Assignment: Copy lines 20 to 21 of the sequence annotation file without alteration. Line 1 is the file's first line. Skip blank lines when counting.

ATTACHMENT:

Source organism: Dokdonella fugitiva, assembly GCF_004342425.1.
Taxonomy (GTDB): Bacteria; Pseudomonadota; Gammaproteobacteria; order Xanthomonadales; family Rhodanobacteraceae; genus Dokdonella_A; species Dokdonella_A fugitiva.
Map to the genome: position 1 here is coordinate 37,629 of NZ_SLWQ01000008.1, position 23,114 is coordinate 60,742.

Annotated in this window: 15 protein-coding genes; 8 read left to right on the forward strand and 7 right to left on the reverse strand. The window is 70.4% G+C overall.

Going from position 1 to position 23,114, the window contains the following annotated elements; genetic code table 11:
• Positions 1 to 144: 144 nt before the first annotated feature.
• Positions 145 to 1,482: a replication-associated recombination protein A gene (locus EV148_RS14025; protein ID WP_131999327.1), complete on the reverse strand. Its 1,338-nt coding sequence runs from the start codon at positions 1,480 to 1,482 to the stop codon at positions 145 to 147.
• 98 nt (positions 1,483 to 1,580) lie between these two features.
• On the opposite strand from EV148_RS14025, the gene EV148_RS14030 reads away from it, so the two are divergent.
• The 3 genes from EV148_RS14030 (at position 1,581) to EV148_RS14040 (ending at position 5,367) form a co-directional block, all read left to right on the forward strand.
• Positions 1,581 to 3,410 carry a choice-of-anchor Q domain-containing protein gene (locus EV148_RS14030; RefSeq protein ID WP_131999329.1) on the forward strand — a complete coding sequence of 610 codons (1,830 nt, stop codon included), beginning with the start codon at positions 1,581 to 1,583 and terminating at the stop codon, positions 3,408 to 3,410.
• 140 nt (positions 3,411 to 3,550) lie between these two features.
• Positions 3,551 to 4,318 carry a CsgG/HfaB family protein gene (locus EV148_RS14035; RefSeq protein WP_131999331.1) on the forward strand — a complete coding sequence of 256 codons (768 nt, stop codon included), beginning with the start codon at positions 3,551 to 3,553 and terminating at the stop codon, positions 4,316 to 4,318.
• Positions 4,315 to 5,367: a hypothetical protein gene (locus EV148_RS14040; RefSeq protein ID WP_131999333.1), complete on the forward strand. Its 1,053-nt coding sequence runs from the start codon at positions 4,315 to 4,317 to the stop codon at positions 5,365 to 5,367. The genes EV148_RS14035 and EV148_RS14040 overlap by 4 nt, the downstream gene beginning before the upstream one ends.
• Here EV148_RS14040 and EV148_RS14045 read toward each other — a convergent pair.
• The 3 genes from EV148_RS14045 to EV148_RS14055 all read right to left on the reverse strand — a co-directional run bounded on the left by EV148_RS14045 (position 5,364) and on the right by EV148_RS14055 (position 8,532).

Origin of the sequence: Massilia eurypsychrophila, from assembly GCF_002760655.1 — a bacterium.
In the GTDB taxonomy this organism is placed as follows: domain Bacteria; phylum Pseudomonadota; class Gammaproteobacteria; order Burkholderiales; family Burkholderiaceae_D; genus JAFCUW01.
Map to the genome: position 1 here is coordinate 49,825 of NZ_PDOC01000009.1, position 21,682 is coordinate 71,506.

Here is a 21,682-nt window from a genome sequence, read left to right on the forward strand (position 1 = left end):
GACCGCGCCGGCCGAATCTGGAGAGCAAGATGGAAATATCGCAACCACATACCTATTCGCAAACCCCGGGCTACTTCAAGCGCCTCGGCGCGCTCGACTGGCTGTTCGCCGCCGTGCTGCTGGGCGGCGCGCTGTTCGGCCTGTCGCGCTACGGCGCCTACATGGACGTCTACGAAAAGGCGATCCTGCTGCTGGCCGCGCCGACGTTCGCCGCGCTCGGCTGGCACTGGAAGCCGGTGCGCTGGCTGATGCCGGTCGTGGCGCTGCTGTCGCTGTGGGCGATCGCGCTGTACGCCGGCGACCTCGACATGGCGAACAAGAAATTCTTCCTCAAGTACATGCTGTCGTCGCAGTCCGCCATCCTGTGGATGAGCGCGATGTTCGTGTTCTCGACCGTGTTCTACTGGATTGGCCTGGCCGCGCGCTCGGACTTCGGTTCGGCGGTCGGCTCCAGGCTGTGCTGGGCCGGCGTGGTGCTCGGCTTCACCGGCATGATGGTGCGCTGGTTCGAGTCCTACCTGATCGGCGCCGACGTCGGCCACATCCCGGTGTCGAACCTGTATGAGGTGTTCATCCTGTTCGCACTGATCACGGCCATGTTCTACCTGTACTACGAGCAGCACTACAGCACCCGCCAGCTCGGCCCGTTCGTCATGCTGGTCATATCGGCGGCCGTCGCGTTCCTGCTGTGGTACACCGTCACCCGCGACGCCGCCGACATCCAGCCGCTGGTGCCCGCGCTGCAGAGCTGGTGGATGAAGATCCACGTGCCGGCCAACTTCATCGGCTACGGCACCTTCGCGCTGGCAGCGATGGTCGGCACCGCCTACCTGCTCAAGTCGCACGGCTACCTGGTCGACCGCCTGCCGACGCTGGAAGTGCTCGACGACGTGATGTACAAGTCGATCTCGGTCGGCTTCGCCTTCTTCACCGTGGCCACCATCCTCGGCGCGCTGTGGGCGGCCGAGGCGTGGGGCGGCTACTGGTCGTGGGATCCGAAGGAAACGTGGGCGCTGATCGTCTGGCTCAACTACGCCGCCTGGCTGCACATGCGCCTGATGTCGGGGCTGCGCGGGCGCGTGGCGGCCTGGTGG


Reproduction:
Here is a 21,682-nt window from a genome sequence, read left to right on the forward strand (position 1 = left end):
GACCGCGCCGGCCGAATCTGGAGAGCAAGATGGAAATATCGCAACCACATACCTATTCGCAAACCCCGGGCTACTTCAAGCGCCTCGGCGCGCTCGACTGGCTGTTCGCCGCCGTGCTGCTGGGCGGCGCGCTGTTCGGCCTGTCGCGCTACGGCGCCTACATGGACGTCTACGAAAAGGCGATCCTGCTGCTGGCCGCGCCGACGTTCGCCGCGCTCGGCTGGCACTGGAAGCCGGTGCGCTGGCTGATGCCGGTCGTGGCGCTGCTGTCGCTGTGGGCGATCGCGCTGTACGCCGGCGACCTCGACATGGCGAACAAGAAATTCTTCCTCAAGTACATGCTGTCGTCGCAGTCCGCCATCCTGTGGATGAGCGCGATGTTCGTGTTCTCGACCGTGTTCTACTGGATTGGCCTGGCCGCGCGCTCGGACTTCGGTTCGGCGGTCGGCTCCAGGCTGTGCTGGGCCGGCGTGGTGCTCGGCTTCACCGGCATGATGGTGCGCTGGTTCGAGTCCTACCTGATCGGCGCCGACGTCGGCCACATCCCGGTGTCGAACCTGTATGAGGTGTTCATCCTGTTCGCACTGATCACGGCCATGTTCTACCTGTACTACGAGCAGCACTACAGCACCCGCCAGCTCGGCCCGTTCGTCATGCTGGTCATATCGGCGGCCGTCGCGTTCCTGCTGTGGTACACCGTCACCCGCGACGCCGCCGACATCCAGCCGCTGGTGCCCGCGCTGCAGAGCTGGTGGATGAAGATCCACGTGCCGGCCAACTTCATCGGCTACGGCACCTTCGCGCTGGCAGCGATGGTCGGCACCGCCTACCTGCTCAAGTCGCACGGCTACCTGGTCGACCGCCTGCCGACGCTGGAAGTGCTCGACGACGTGATGTACAAGTCGATCTCGGTCGGCTTCGCCTTCTTCACCGTGGCCACCATCCTCGGCGCGCTGTGGGCGGCCGAGGCGTGGGGCGGCTACTGGTCGTGGGATCCGAAGGAAACGTGGGCGCTGATCGTCTGGCTCAACTACGCCGCCTGGCTGCACATGCGCCTGATGTCGGGGCTGCGCGGGCGCGTGGCGGCCTGGTGG